Poppies and Parkinson’s

In the advanced stage of Parkinson’s, Ernie’s handmade poppies became a symbol of his hope and determination. His daughter Jill shares his story. 

Dad was diagnosed with Parkinson’s in December 2012. He was a ‘doer’. His whole life was spent making, mending and creating. Even as Parkinson’s began affecting his independence, he kept going.

After retiring from his work as a maintenance engineer, Dad took up cross-stitch and was excellent at it. But eventually, its intricacies became too much for his fingers, and he needed another task to keep him busy.

As a lay minister for the Church of England, I was planning our armistice centenary service. We needed some cut-outs of poppies and leaves for a display that people could write messages on. Could Dad help?

Soon, he had created enough poppies for an entire display, complete with leaves.

In 2016, Dad fell and broke his shoulder, but undeterred, he kept going. He did well with physiotherapy. 

The following year, Dad began experiencing further falls and complications. As a result, his confidence faltered. Because of this I decided to leave my job to support him full-time, and to help my mum with her own health problems. 

We all wanted Dad to remain in the familiar surroundings of his own home with Mum. But the complications he began experiencing meant he would start spending more and more time in and out of hospital. 

Dad was eventually diagnosed with Parkinson’s dementia. He then had a fall that caused him to become trapped in his bathroom. The paramedics (who came out during heavy snow) were so kind, as were the fire service, although they did put the bathroom door back on the wrong way around!

He soon earned a reputation for ‘speeding’ on his walking frame once he’d got his feet into gear.

Dad now needed equipment at home and we needed extra help from home care workers. It felt like everything was changing so quickly. But, undeterred by it all, and despite his difficulty with buttons and crisp packets, Dad’s poppy production began again. He was able to cut out the flowers and leaves so accurately and neatly.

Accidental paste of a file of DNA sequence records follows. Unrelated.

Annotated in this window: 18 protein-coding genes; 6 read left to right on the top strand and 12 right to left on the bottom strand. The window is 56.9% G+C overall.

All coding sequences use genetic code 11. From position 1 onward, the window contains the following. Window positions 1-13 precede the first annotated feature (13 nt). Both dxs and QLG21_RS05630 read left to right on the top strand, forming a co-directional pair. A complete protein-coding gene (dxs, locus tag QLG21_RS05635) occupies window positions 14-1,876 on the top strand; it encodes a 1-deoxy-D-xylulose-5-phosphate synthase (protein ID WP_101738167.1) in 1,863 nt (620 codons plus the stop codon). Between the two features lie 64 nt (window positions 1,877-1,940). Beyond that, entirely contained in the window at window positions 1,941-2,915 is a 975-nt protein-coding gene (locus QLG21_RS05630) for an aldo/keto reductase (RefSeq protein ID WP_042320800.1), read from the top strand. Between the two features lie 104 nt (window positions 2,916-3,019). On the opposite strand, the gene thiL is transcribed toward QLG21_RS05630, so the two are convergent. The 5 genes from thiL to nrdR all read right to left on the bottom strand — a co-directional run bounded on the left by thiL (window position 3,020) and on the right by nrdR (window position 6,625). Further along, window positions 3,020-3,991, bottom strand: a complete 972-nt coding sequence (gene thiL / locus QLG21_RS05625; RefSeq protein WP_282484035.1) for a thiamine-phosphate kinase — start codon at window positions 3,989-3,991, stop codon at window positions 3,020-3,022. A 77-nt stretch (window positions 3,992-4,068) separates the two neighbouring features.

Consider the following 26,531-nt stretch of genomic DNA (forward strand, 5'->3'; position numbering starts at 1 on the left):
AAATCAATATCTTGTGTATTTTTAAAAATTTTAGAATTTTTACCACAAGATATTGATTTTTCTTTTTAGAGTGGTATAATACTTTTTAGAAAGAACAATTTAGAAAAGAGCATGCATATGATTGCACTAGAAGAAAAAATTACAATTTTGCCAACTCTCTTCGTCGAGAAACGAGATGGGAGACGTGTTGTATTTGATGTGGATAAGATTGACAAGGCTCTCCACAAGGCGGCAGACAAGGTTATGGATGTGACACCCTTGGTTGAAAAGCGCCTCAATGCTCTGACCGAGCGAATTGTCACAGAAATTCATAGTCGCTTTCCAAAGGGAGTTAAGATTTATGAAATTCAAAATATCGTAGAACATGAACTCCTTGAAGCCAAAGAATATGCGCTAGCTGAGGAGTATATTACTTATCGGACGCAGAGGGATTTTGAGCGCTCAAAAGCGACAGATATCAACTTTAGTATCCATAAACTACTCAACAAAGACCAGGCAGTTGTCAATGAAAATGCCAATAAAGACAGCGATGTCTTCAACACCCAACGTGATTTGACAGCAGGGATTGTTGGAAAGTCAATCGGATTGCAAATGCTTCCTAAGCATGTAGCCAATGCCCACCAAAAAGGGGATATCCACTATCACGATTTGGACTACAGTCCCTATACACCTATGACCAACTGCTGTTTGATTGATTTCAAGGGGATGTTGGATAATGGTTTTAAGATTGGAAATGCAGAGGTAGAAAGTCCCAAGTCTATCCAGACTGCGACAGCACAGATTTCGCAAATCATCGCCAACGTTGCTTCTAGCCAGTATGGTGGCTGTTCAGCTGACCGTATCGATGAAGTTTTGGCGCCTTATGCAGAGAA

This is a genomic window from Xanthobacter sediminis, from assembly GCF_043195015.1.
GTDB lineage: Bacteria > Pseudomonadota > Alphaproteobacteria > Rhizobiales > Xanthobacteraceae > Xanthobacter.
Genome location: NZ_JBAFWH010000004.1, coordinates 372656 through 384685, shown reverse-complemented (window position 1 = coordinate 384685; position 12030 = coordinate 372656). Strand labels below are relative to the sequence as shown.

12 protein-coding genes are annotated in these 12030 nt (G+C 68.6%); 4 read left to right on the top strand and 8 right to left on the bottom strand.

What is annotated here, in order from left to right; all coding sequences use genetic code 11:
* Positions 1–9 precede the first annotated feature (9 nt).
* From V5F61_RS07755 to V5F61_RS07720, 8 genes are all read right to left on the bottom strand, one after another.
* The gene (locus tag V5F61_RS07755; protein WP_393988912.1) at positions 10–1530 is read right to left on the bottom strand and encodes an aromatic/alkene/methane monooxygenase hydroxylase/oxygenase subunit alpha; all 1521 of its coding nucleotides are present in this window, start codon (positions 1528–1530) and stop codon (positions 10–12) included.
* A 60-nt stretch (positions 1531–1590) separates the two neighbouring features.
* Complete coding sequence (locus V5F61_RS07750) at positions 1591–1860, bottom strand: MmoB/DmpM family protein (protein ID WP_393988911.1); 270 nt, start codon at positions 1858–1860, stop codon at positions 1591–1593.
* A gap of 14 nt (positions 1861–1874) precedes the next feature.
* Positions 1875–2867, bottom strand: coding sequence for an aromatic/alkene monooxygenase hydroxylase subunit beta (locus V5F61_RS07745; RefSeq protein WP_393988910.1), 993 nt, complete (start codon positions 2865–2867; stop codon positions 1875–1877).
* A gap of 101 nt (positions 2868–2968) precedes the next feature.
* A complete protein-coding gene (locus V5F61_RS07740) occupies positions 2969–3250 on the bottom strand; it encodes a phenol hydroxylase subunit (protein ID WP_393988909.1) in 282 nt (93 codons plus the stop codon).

His dogged determination also meant his physiotherapy was going well again, and he soon earned a reputation for ‘speeding’ on his walking frame once he’d got his feet into gear.

On the afternoon of December 2018, there was yet another fall and hospital admission. Dad was convinced it was just bruising, but X-rays revealed otherwise. His hip was broken and he needed surgery. It meant we had to start making some difficult decisions about his medical care. 

Dad was with us for Christmas Day. His ‘cheeky’ grin was still there as he opened his presents, although it felt to us like he was disappearing before our eyes. Dad died, at home, on the 8th of January 2019, just 3 days after his 80th birthday.  

His service was very well-attended, and we celebrated his life well-lived. Many people in attendance knew about his famous poppies, which were put on display again. And we managed to raise money for Parkinson’s UK. 

Ernie’s legacy is one which urges us to never give up hope. For Dad, hope was always there. He never stopped believing that one day there will be a cure. I’m sure that one day, when we hold hands again, we can say together “it’s been found!” For us as a family the poppies had told their story.